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Health Food Store Tour: Coffee, Tea, and Beverages

May 17, 2012

Hi there! I’m Christy Goldfeder, Health Coach and writer at Delicious Life Health Coaching and IIN Graduate, Class of 2006. Join me on IIN's virtual Health Food Store Tour, where I’ll give you weekly tips on how to shop healthfully. Come back each week as we stroll through the aisles to discover which foods are the healthiest.

Here’s what I look for when shopping for coffee, tea, or other beverages:

Organic: Crops like coffee and tea are usually sprayed with a number of chemicals. Choosing organic products helps reduce the amount of pesticides and herbicides we consume.

Fair Trade: It’s not always possible to find fair-trade goods. But it’s great when you can because crops are grown in an ecologically sustainable manner, and goods are sold at a price that can sustain communities.

Here are a few healthy beverage choices:


Coffee: Is coffee good for you? It does have antioxidants and flavonoids. A recent study says that people who drink coffee regularly cut their overall risk of dying. And coffee has also been shown to protect against diabetes and Parkinson’s disease.

If you’re drinking coffee, choose organic beans. Skip the flavored ones because those flavors are simply added chemicals. If you’re caffeine sensitive, choose decaffeinated beans that have gone through the Swiss Water Process. Instead of using chemical solvents, this process gently removes caffeine with water.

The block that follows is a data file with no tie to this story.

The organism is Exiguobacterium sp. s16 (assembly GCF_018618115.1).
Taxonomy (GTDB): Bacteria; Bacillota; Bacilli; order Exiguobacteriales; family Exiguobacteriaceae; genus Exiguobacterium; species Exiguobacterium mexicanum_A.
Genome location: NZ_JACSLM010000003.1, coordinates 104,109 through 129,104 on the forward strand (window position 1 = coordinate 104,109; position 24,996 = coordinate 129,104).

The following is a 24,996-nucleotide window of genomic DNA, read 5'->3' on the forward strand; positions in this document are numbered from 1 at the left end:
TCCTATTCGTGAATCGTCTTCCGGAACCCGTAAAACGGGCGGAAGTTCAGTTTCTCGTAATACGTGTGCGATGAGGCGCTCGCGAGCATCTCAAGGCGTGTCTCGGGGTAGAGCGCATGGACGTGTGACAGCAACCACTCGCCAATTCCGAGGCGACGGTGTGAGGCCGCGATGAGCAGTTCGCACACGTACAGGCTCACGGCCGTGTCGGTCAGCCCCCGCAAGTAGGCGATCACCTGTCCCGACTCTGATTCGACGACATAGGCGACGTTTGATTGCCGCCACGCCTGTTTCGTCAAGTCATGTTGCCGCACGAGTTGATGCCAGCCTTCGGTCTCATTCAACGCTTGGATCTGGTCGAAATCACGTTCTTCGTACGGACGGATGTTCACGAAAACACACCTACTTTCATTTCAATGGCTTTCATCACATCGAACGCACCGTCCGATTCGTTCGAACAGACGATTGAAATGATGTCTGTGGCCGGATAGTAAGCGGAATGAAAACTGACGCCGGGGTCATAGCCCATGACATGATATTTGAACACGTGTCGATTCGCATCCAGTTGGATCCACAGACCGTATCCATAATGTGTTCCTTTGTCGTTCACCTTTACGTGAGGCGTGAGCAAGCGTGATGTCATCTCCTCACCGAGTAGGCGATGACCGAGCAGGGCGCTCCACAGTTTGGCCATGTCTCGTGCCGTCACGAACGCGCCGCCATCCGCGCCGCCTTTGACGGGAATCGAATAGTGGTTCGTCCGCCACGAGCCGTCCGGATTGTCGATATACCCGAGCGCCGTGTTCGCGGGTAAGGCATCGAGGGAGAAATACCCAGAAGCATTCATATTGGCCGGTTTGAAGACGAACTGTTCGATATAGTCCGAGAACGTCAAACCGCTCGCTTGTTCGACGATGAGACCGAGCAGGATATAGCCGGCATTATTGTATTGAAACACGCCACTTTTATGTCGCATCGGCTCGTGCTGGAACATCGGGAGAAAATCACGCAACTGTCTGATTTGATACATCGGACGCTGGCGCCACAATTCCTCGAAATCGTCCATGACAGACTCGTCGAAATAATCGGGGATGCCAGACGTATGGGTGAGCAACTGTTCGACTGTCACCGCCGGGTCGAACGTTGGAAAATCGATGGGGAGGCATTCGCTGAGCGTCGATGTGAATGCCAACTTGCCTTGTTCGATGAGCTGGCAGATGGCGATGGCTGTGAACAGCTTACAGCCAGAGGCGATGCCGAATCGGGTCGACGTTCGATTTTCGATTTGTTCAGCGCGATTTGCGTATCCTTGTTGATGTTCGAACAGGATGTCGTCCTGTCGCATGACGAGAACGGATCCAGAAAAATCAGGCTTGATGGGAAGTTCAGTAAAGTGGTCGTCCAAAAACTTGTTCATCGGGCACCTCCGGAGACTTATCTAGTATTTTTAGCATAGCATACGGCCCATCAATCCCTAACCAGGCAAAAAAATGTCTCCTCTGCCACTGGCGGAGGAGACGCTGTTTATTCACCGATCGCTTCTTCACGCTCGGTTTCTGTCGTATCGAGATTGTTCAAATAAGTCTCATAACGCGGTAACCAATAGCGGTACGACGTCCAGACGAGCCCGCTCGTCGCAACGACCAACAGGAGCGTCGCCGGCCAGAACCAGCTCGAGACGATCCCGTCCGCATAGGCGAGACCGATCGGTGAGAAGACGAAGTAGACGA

Tea: the most consumed beverage in the world (after water), tea is made by pouring hot water over cured leaves of the Camellia sinensis plant. The type of tea – white, green, black, or oolong – depends on how it is dried, cured, and processed.

  • Green tea is rich in health promoting flavonoids, and most notably EGCG, which is believed to inhibit the growth of many cancers.
  • Black tea may reduce the risk of stroke and protect the lungs from damage from exposure to cigarette smoke.
  • White tea, which is less processed than other types of tea, may have even higher antioxidant properties than green tea.
  • Oolong tea may lower bad cholesterol levels and protect against heart disease.

herbal tea

Herbal teas: These are not really teas at all since they don’t contain tea.  Nevertheless, these steeped beverages offer many health-giving properties. For example, ginger tea helps upset stomachs, chamomile tea helps calm nerves, raspberry leaf tea can soothe menstrual cramps, and holy basil is known to help promote longevity and reduce the effects of stress on the body.

coffee substitute

Coffee substitutes: Made from roasted grains, roots, and berries, such as barley, chicory, carob, these beverages taste like coffee without the side effects. These drinks are great if you’re trying to kick a coffee habit. If you’re gluten-sensitive, it’s best to avoid these beverages as most contain the glutinous grain barley. 

What's your favorite drink? Do you drink caffeine or steer clear, and why?